Upgrading Debian Wheezy to Jessie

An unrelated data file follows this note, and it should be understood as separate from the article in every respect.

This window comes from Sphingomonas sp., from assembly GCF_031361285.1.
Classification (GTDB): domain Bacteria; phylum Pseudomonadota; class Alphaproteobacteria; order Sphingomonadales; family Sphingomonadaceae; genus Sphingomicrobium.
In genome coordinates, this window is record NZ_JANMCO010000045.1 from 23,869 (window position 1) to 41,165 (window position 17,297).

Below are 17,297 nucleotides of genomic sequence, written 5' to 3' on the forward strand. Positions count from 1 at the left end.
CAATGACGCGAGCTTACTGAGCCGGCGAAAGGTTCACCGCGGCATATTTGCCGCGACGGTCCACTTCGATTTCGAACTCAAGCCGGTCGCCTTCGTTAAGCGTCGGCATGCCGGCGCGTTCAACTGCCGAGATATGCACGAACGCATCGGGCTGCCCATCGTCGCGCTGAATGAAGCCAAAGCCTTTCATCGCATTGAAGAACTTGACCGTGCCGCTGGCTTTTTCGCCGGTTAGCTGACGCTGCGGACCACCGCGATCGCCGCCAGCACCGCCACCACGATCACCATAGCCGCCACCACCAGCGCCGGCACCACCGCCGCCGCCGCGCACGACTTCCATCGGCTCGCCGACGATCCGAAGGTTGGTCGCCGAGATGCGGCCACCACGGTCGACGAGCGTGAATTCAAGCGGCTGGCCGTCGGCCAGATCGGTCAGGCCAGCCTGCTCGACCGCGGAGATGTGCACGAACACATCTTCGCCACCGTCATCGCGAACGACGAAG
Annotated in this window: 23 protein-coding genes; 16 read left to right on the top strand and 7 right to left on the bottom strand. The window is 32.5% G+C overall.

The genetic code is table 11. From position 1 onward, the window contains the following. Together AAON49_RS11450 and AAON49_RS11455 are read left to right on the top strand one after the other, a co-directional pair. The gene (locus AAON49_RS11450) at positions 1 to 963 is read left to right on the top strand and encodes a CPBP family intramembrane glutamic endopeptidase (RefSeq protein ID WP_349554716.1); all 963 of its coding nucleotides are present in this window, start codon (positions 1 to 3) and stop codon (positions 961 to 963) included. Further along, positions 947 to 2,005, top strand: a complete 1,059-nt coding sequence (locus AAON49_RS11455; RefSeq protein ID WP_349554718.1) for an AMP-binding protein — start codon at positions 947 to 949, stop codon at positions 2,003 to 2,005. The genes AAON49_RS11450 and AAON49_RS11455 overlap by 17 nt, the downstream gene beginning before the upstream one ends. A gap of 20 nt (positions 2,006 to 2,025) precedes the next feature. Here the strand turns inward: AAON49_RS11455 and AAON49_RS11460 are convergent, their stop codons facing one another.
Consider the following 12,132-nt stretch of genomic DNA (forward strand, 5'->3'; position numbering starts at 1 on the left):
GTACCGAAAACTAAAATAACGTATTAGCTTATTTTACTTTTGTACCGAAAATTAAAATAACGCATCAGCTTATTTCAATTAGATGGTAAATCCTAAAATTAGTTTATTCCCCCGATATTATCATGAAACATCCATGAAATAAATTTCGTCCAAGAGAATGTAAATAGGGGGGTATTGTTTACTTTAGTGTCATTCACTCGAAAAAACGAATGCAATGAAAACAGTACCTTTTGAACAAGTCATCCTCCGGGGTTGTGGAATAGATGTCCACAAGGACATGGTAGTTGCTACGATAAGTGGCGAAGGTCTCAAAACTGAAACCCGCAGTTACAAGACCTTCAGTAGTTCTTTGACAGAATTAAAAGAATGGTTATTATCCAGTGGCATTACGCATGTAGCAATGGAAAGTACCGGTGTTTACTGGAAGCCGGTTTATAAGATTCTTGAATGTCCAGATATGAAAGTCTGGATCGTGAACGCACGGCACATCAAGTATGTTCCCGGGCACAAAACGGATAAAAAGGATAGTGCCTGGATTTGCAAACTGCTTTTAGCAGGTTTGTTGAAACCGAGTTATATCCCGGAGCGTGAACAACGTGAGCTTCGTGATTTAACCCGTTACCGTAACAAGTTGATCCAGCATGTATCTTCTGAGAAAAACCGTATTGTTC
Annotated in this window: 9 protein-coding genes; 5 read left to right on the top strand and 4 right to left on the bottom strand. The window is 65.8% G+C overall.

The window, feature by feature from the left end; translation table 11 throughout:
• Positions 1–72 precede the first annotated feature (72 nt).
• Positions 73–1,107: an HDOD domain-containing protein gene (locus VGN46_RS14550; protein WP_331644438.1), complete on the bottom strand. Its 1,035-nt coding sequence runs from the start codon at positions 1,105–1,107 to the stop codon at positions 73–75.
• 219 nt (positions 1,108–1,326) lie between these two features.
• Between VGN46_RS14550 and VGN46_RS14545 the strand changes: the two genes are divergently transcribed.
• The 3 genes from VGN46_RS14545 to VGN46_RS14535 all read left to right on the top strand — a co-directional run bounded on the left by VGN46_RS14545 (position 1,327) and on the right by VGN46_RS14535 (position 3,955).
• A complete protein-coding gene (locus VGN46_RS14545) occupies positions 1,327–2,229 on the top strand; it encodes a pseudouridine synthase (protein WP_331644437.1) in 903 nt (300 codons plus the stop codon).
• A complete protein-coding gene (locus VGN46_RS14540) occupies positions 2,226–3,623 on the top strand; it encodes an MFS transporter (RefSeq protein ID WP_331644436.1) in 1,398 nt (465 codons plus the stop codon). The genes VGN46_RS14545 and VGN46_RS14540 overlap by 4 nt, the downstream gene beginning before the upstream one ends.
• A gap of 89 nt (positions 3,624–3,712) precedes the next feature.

Jessie has reached stable and for those of you who don't want to reinstall your system the upgrade procedure is quite straight forward. As always make sure you have a backup before you start in case something goes wrong. First step is to make sure you have no special packages installed. Packages from the standard Debian repositories should be safe as well as most of the backports but I strongly recommend to remove packages from third party sources before starting. You also have to be logged in as root to perform the update. Step 1 - Make sure your Wheezy system is up to date This is done using the regular apt upgrade procedures. # apt-get update # apt-get upgrade # apt-get dist-upgrade Also make sure you have the latest keyrings installed. # apt-get install debian-keyring debian-archive-keyring Step 2 - Update apt sources and change wheezy to jessie Edit your /etc/apt/sources.list and change all 'wheezy' to 'jessie'. Also don't forget to take a look at the files in /etc/apt/sources.list.d/ (if there are any) and perform the same replace procedure. Step 3 - Disable X Since a lot of packages will be updated and daemons will be restarted there is a potential risk of screwing something up when running under X. Go to a regular TTY console and continue the upgrade from there. Alt+F1 or Alt+Ctrl+F1 should get you to the first console. Log in as root and continue to the next step. Step 4 - Perform the actual upgrade When you are logged in to the TTY console. The upgrade process may be initiated. First we must update the latest sources. # apt-get clean # apt-get update The next two steps is the actual upgrade that will alter the system. First we perform a normal upgrade. A lot of packages will be replaced and also quite a lot will be kept back. This is normal. # apt-get upgrade This is the first step of the actual upgrade. The installer may ask questions that I can not foresee here but as long as you are in a TTY console it should be safe to restart daemons etc. Also there may be questions about configuration files that is edited by the user and set to be replaced by the upgrade. If unsure, sticking to the default value is often a safe choice. If the screen goes back to X press Alt+F1 (or Alt+Ctrl+F1) to get back to the install console. When the first upgrade step is complete we can go on to the next one. # apt-get dist-upgrade This step will also upgrade those packages earlier reported as kept back. Step 5 - Reboot into the new system # reboot This is it. I have performed this upgrade on several systems now with good results as long as no third party packages or user modifications screws something up. As always, to get the cleanest possible system the only way is to start from scratch and do a clean install from the new installation media. A note about systemd Debian Jessie is shipped with systemd. Yes, that's true. Without getting into a discussion about systemd itself I will just add that it is possible to remove systemd from jessie (well, most of it at least). See this link for more info. I will post the instructions here directly from the link above in case something happens. First install the SysV init packages # apt-get install sysvinit-core sysvinit sysvinit-utils Then reboot your machine and remove all of the systemd packages. BE AWARE that the following command removes packages that depend on systemd itself or things like libpam-systemd! # apt-get remove --purge --auto-remove systemd Prevent apt from installing systemd packages in the future. # echo -e 'Package: systemd\nPin: origin ""\nPin-Priority: -1' > /etc/apt/preferences.d/systemd Prevent apt from installing any systemd like packages in the future (note the star before and after systemd) # echo -e 'Package: *systemd*\nPin: origin ""\nPin-Priority: -1' > /etc/apt/preferences.d/systemd

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